Saturday, November 20, 2021

More Rittenhouse: Why Prosecutors Brought a Case They Wouldn’t Win

When prosecutors lose a high-profile case such as the murder trial of Kyle Rittenhouse, the blame game kicks into high gear. 

Following Rittenhouse’s acquittal, some are pointing at Judge Schroeder’s sometimes questionable actions during the trial. Other are dissecting what they see as prosecutorial missteps during the trial. There is plenty of fodder for discussion in both instances. 

However, the biggest problem is that prosecutors brought a case that they had little chance of winning and failed to amend the charges before trial when it was clear that there would be problems. 

The context of the Rittenhouse case was emotionally charged. This was the third night of chaotic and violent protests that occurred in the context of the shooting of Jacob Blake. Kyle Rittenhouse, a 17-year-old from Illinois, inexplicably walked into the area with a semiautomatic rifle. During the ensuing hours, Rittenhouse shot three people, killing two. 

There was no middle-of-the-road reaction. These deaths were emblematic of a much deeper societal divide. 

Attorney L. Lin Wood (who is currently facing disbarment proceedings for his abuse of the legal system in the 2020 election contest cases) stepped in for the defense and argued that Rittenhouse should be kept in custody for his own safety rather than being released on bond, due to what he described as the “impending Armageddon” that would follow the 2020 election results. 

On the other side, prosecutors were being bombarded by calls for justice due to the apparently random vigilante actions of Rittenhouse. Justice, in this context, meant to charge Rittenhouse with murder. For prosecutors to do anything other than to file the most severe charges possible would have resulted in an outcry of favoritism towards a white defendant. 

Prosecutors charged Rittenhouse with five felonies that were equivalent to murder charges. They also charged him with a misdemeanor that was later dismissed by agreement of the parties.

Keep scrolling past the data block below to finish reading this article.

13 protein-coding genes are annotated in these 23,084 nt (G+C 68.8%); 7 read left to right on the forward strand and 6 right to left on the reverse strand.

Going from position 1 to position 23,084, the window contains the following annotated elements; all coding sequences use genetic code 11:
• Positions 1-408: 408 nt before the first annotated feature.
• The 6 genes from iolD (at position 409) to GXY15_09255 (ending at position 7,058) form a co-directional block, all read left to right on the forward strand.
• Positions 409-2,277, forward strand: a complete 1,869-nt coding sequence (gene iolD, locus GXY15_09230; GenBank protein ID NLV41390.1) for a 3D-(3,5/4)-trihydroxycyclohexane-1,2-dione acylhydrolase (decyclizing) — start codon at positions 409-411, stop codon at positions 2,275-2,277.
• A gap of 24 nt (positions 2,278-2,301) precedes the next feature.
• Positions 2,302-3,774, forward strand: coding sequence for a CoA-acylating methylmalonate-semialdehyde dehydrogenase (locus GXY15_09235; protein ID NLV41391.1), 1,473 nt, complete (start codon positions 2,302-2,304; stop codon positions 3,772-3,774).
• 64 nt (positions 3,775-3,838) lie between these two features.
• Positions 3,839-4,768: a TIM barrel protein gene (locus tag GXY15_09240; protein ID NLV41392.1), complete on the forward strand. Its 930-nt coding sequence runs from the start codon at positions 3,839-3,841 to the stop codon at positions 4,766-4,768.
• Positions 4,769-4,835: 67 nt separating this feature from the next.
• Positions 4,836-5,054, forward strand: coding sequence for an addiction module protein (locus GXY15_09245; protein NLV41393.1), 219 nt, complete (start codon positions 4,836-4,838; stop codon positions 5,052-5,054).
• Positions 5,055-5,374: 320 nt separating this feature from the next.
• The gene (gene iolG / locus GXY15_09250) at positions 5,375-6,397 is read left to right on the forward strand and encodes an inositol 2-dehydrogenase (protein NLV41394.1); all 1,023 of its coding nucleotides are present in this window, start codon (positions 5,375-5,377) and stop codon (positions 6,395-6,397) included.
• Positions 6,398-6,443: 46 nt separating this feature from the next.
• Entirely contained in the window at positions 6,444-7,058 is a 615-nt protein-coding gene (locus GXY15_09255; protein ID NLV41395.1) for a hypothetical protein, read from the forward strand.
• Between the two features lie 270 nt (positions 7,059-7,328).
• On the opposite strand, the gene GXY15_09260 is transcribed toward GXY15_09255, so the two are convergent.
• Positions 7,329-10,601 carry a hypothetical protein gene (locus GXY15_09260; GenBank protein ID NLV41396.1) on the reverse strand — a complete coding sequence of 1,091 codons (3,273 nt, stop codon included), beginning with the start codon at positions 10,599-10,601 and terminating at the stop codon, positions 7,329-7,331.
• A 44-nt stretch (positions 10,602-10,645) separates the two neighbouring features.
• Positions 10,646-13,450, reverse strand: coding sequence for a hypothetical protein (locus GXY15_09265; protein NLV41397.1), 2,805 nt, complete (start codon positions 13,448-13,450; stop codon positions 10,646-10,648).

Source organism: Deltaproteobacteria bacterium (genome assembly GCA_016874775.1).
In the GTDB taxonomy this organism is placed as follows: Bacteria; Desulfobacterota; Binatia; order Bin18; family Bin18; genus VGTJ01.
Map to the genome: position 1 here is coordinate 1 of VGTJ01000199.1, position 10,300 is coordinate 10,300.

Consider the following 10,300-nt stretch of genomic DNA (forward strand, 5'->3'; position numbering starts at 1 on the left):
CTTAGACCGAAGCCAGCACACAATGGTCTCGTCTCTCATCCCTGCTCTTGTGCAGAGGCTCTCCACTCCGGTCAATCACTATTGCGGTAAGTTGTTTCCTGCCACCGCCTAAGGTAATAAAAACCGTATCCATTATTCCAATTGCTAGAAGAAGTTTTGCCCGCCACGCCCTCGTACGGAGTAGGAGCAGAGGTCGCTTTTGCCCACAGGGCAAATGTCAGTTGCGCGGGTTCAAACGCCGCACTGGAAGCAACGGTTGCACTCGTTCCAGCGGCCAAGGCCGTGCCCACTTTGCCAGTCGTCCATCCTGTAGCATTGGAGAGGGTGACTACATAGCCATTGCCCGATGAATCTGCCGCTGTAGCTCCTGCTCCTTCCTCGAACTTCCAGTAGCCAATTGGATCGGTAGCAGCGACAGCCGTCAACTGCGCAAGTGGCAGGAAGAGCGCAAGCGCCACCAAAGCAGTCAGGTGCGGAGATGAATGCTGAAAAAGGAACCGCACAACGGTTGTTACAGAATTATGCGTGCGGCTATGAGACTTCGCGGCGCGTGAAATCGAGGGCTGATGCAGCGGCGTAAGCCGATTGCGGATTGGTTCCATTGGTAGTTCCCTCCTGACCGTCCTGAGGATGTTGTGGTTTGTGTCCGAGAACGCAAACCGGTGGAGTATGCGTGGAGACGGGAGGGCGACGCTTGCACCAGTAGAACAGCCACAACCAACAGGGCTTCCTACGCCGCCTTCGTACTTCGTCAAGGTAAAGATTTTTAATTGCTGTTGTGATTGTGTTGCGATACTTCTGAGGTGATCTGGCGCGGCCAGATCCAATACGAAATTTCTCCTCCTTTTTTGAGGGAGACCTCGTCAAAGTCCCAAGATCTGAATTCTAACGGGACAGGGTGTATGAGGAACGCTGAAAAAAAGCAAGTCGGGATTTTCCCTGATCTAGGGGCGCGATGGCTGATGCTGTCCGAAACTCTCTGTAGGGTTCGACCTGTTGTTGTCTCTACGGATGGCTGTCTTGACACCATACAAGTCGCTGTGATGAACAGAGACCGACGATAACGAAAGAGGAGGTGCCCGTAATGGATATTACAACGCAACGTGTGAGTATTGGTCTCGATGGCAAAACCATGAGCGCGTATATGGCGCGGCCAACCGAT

Within the next few months, Rittenhouse fired Wood as his attorney and was released on bond. At the same time, prosecutors began sorting through the volume of evidence. 

In the process of gathering evidence, prosecutors soon realized that this was not an open-and-shut murder case. Rather, it was apparent that defense would be able to argue self-defense to show “reasonable doubt.” We know that from later trial testimony. 

For example, videographer Richie McGinness described Rosenbaum chasing Rittenhouse and lunging for Rittenhouse’s gun. When pressed by the prosecutor about Rosenbaum’s intent, McGinniss quickly answered: “Well, he said ‘F--- you.’ And then he reached for the weapon.” 

The key moment in this case may have actually occurred at the final pre-trial conference. This is a meeting of the judge and attorneys where the guidelines for the trial are all set. 

If the prosecutors were to change what they were charging Rittenhouse, this would be the time. Prosecutors could have elected to reduce the charges against Rittenhouse, substituting charges where self-defense claims would be irrelevant. This was a winnable case. But this would have taken murder off the table, an option that would have caused a tremendous outcry from those who thought that a murder conviction was the only acceptable outcome. 

Prosecutors held firm and rolled the dice. 

The Rittenhouse case is a cautionary tale. We all have our own ideas of what justice looks like. However, what you can prove legally may not match those ideas. The prosecutors in the Rittenhouse case were pushed to prove a certain result, not to produce the best result with the evidence they had.

We know the result.

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